Poll after poll shows that the vast majority of Americans support gun control reform, including but not limited to universal background checks, longer waiting periods, ending the gus show exceptions, and stricter licensing. In Florida, slight movement for change happened after the Parkland massacre, but in Congress, Republicans have blocked all efforts at reform, fearful of offending the NRA and gun manufacturers who give generously to their campaigns. Rather that any real change, this politicians mutter bullshit comments of "thoughts and prayers' and obfuscate the real issue by citing mental illness and every other imaginable excuse other than the obvious one: Americans have too many guns and little is done to seriously impose liability on gun owners and gun manufacturers. While I do not advocate single issue voting, a politicians stance on gun control needs to be much more important if common sense change is to occur. A column in the New York Times looks at the issue. Here are highlights:
The school shooting has become an American motif, a previously unthinkable option for the odd, the alienated and the spurned, a way to find voice through violence.We had yet another one last week in Santa Fe, Texas, where a student killed 10 people and injured 13 others. After the shooting, Paige Curry, a student at the school, offered a chilling assessment of our current predication.
A television news reporter asked: “Was there a part of you that was like, ‘This isn’t real, this would not happen at my school?’ ” Paige responded, shaking her head, an uncomfortable, reflexive smile on her face that mocked the naïveté of the question: “No, there wasn’t.” The reporter pressed: “Why so?” Paige continued: “It’s been happening everywhere. I’ve always kind of felt like eventually it was going to happen here, too.”
Schools across the country are preparing for this morbid eventuality. According to a 2015-16 Crime and Safety Survey by the National Center for Education Statistics, 92 percent of public schools have a written plan describing procedures to be performed in the event of an active shooter . . .
These preparations — sheltering in place, ducking for cover, running for your life — have become a routine part of our children’s educational experience. This is not normal and must never be accepted as such. Neither are these shootings normal. This is all insanity.
We have too many guns in this country, including too many based on combat weapons, and as a result we have too many shootings and deaths.
Many of us know this. We also know that legislators in Washington, as well as Donald Trump himself, are so beholden to the National Rifle Association that little to nothing will be done to stem the real problem: Guns and their availability.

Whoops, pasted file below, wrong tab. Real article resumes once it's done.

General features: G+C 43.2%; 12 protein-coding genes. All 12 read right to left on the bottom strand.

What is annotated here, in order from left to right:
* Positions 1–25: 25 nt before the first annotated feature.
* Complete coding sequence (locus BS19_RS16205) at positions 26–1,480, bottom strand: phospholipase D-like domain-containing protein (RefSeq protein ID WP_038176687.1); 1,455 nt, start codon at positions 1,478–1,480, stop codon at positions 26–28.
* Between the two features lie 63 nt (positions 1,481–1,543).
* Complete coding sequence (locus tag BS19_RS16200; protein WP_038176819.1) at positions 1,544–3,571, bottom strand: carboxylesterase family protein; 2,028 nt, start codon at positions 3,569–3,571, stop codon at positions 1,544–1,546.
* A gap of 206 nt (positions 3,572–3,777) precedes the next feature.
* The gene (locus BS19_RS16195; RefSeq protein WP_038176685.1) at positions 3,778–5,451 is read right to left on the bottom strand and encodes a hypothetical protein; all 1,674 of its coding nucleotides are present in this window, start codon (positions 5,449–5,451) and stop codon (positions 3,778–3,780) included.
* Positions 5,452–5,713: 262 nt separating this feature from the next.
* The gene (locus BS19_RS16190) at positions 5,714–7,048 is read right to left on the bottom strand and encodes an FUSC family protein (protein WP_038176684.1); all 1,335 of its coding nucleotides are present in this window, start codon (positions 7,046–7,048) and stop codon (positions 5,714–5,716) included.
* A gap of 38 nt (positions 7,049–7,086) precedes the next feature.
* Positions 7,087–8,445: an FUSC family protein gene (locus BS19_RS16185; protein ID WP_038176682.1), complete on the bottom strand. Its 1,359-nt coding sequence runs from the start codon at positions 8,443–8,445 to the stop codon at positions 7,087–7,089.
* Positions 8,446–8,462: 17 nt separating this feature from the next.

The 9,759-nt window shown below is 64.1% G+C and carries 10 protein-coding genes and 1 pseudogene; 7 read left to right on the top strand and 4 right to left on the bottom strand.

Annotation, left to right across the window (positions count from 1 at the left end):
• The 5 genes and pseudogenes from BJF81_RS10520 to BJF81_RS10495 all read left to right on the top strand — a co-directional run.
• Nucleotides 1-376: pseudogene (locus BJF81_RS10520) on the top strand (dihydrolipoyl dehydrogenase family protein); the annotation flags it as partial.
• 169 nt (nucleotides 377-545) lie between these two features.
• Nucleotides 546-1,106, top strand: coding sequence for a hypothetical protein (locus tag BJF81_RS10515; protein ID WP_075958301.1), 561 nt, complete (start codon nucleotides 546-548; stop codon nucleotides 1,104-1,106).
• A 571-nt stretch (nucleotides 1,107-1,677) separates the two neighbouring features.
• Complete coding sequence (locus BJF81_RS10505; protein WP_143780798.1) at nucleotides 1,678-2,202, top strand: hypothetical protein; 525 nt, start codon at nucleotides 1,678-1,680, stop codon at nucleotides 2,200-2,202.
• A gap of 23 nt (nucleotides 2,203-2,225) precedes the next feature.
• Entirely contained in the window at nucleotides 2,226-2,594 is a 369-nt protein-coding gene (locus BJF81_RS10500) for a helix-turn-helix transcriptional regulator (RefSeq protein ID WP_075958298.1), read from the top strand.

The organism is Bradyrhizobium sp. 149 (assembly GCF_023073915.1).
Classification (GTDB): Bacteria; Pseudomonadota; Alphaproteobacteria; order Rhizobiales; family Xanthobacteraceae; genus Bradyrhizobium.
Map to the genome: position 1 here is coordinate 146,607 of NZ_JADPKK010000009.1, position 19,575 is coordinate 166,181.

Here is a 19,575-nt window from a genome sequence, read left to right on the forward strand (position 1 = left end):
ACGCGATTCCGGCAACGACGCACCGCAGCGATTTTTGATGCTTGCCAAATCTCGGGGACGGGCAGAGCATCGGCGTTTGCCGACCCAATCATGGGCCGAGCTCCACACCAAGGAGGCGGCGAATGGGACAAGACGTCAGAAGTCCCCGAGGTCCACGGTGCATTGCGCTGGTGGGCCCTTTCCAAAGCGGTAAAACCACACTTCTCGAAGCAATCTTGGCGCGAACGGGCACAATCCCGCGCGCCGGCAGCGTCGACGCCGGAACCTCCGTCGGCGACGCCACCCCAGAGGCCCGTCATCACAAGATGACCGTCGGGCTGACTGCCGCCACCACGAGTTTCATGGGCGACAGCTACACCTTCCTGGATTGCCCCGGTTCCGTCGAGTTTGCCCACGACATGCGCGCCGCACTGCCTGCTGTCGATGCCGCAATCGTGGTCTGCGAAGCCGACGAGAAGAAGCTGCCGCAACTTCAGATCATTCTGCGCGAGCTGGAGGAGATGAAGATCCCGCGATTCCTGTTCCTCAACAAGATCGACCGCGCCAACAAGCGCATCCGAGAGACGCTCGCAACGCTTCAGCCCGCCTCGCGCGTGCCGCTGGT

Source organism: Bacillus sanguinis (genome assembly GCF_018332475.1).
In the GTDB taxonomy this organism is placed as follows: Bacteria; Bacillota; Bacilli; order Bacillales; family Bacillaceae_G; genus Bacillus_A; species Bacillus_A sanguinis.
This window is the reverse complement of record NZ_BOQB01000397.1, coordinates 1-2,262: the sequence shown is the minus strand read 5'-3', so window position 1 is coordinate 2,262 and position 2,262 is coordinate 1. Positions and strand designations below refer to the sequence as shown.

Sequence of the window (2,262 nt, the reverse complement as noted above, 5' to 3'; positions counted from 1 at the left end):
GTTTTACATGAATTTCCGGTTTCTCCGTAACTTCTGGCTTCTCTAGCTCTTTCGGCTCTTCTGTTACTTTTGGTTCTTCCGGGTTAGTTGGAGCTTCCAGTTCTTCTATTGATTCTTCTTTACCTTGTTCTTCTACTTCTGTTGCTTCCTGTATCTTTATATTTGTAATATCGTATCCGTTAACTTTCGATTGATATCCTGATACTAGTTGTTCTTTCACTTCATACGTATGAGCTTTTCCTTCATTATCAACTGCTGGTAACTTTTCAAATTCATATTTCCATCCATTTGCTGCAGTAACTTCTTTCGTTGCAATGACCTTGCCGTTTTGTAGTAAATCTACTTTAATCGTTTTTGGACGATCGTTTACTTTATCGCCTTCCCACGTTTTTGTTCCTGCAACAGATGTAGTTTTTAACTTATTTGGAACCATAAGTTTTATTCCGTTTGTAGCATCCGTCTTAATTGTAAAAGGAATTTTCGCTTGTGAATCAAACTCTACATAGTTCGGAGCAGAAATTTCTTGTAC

Instead, politicians talk about tangential issues like the mentally ill, the “hardening” of soft targets like schools, and putting even more guns in people’s hands, like the lunacy of arming teachers.
Trump promised in his inauguration speech to end this “American carnage,” but “gun deaths are up over 12 percent year-over-year. Firearm injuries are up nearly 8 percent. The number of children under the age of 12 shot by a gun has increased by 16 percent . . . . Yes, gun violence is actually on the rise.
But as politicians in Washington have made clear that they have no desire to address this issue, no desire to stand up to the N.R.A., no desire to stop treating these deaths as collateral damage, those seeking change must change tactics.
People seeking common sense gun control must become single-issue voters on gun control. Support for more restrictions may not be the only reason to vote for a candidate, but it must be sufficient to vote against one.
We have to stop waiting for politicians to display courage and instead start to instill fear in them.
As an individual voter, you don’t need to have a slate of reforms in mind, you only have to vote consistently for candidates who are committed to reviewing the issue and advancing smart, effective policy.
This is now about the long game. The N.R.A. didn’t amass its clout overnight, and the building of a contingent of politicians committed to gun control also won’t come overnight. But it can, and indeed must, be done.
Students like Paige shouldn’t simply assume that one day a fellow student will show up with a gun and an appetite for death, and that there is nothing Washington is willing to do to prevent it.
Most candidates have websites that will state their positions. Check them out. Any candidate that says they are states they are strong advocates of the 2nd Amendment needs to be targeted for defeat. It is really that simple. Oh, and let them know why you will vote for their opponent.